Last month, some families received a letter explaining that Duke University will no longer pay for their student’s health insurance. 

When junior Daria Patterson-Smith found out about the policy change, she realized that her plans for senior year may be derailed. Patterson’s family has health insurance through Kaiser Permanente, but their plan is not accepted at Duke. 

For the past three years, she has been covered by Duke’s student insurance plan, which was part of her financial aid package. But next year, she could have to pay for the student insurance plan out-of-pocket, almost doubling her costs for school.

Patterson-Smith's expected family contribution is about $3,000. She is a resident assistant on East Campus, and she works at a lab for 10 hours a week to pay for tuition. She also has been saving up so that she could live off-campus during her senior year. Now, she may not be able to afford it. 

Duke requires undergraduate students to either provide proof that they are covered by an approved health insurance plan or purchase its student insurance plan. The student insurance plan costs $3,535 each year and must be paid in full before the fall semester starts, according to the Student Affairs website.

In past years, any students receiving need-based financial aid who did not report having approved health insurance coverage were added to the student insurance plan for free.

However, starting in the 2019-2020 academic year, Duke will only cover that cost for students receiving need-based financial aid who have a calculated parent contribution of $0.

Alison Rabil, assistant vice provost and director of the Karsh Office of Undergraduate Financial Support, said that the financial aid office hopes most of the affected students can be added back onto their families’ health insurance plans to avoid having to pay for the student insurance plan.

She said that the office sent letters home as early as possible to maximize families’ opportunity to figure out the new policy. 

“We understand that it’s going to be an additional cost to some families," Rabil said. "For some families, it will be the additional cost of putting them back on your insurance, and for some it will be the additional cost of the Duke insurance. Hopefully, the cost will not be something that the families can’t manage reasonably."

If the cost is prohibitive, then families will have the opportunity to appeal. Rabil added that the financial aid office is still figuring out how the appeals process will work.

In the meantime, families can reach out to their student’s financial aid adviser with questions or concerns. 

“This is an effort to steward the university’s funds in the best possible way," Rabil said. "I can understand the concern but we are hoping that most students will be in a position to re-establish their coverage at home and that the cost will be manageable."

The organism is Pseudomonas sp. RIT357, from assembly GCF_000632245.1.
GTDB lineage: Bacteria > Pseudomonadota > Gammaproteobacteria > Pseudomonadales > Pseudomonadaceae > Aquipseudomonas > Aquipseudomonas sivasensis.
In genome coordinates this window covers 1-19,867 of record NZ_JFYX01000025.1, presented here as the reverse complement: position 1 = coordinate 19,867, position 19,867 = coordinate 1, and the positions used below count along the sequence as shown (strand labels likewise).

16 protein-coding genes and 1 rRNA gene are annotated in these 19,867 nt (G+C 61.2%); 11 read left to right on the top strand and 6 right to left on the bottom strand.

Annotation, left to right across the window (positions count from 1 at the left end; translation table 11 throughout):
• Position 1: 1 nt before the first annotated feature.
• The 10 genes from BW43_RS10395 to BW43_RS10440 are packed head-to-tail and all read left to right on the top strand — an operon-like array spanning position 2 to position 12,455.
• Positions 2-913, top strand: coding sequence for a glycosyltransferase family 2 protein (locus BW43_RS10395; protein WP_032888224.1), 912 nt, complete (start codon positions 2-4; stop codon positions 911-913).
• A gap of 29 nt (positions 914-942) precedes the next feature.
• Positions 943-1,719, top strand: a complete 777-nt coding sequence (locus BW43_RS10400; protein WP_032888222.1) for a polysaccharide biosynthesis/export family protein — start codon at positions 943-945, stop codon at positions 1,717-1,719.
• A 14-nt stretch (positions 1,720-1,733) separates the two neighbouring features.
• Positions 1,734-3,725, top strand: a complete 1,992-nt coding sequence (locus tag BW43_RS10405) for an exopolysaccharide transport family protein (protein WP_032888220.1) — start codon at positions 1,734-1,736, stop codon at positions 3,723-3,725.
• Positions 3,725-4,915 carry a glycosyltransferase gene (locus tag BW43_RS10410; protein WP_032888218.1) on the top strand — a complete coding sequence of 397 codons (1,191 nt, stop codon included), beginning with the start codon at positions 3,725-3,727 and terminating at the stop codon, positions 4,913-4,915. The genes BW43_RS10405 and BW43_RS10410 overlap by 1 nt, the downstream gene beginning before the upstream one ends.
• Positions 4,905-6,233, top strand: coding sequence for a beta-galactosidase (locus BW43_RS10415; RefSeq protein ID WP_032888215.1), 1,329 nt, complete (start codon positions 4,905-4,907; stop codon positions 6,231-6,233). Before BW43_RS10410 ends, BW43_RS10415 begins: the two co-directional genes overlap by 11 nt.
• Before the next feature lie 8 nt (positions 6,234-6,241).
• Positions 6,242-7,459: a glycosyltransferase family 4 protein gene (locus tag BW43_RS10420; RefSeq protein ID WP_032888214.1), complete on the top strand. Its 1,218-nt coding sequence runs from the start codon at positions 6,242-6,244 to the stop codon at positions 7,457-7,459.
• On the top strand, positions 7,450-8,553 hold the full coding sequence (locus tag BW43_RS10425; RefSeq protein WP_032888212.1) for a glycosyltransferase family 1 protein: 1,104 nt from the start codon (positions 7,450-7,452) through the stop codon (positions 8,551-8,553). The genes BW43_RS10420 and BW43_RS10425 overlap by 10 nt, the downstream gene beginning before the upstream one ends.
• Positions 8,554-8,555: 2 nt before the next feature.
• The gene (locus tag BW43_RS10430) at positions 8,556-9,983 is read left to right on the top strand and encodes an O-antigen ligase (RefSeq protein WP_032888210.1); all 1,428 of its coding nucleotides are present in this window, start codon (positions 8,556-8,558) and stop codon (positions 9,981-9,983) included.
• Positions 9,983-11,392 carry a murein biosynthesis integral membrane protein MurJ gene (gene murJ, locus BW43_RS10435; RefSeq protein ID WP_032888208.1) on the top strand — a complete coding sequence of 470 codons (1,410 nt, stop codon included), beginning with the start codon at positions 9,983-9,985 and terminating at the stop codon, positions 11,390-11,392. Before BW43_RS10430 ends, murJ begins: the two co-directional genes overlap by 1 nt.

Michael Schoenfeld, vice president of public affairs and governmental relations wrote in an email to The Chronicle that with this move, Duke will join a number of universities with a similar policy. 

“This will make Duke’s practices consistent with our peer universities, and will ensure that our financial aid funds are used in the most efficient and effective way,” he wrote.

Caleb Kornfein, a first-year who is currently covered by the student insurance plan at no extra charge, said that his family is considering switching health insurance providers to avoid having to pay for Duke’s student insurance plan. His family also is covered by Kaiser Permanente, which isn’t accepted at Duke.

But switching plans would be difficult because his family would have to reconfigure his sister’s care. She has a rare medical condition that requires her to see more than eight specialists. 

He added that he’s already feeling more stressed about money. 

“I’ve been thinking more about money than I normally would in the last week, like what extra work study could I do? Or, I’m not going to go out tonight,” Kornfein said.

Kornfein already has a job working at the front desk at Lilly Library for at least seven hours a week.

“I feel like it’s just another way to save a few thousand dollars, but it puts the burden disproportionately on families that aren’t the most financially stable out of all of the families at Duke,” he said.

Patterson-Smith echoed that it seems strange that Duke would choose to change a policy that was helping low-income students afford health care.

Since she became an RA, Patterson-Smith has been less stressed about money. She has joined Outing Club and an selective living group. She even bought a moped so that she could volunteer off-campus at an animal shelter. But if she had been charged for health insurance, she thinks she wouldn’t have had the same experience at Duke. 

“I would have done so much less at this school," Patterson-Smith said. "Outing Club, Illyria—I probably wouldn’t have joined those because it costs money. Less groceries, too, since I cook my meals so I can save food points. Just kind of less of everything.”

Correction: This article originally misstated the expected financial contribution of one of the families and that expected family contribution, instead of specifically parent contribution, would need to be above $0 for the policy change to have an effect. The Chronicle regrets the error.